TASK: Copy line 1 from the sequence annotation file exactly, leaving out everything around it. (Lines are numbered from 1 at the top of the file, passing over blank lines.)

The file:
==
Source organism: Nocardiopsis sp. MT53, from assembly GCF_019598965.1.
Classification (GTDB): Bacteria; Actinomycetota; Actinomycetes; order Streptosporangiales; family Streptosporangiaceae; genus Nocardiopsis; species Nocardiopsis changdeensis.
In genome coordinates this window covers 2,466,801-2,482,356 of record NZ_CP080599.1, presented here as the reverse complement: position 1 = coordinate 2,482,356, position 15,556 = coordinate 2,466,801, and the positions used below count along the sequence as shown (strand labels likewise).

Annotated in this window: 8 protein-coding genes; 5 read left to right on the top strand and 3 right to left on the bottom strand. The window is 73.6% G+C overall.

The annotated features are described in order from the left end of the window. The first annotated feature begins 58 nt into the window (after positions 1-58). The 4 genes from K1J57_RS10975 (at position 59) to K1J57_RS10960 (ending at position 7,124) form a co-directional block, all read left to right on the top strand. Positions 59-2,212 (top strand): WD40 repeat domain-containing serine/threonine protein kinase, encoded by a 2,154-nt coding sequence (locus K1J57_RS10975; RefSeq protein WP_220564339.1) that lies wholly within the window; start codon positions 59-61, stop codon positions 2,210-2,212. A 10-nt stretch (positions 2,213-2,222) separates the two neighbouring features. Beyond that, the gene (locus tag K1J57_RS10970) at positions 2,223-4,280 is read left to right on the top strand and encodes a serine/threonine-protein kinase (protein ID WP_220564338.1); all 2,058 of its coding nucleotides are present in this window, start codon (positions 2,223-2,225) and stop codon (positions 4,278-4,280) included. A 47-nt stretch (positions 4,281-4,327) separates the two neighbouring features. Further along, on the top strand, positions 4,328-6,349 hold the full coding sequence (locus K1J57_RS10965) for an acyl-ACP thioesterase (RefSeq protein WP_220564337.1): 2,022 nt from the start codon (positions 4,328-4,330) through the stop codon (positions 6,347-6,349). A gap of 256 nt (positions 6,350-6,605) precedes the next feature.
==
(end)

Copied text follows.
Source organism: Nocardiopsis sp. MT53, from assembly GCF_019598965.1.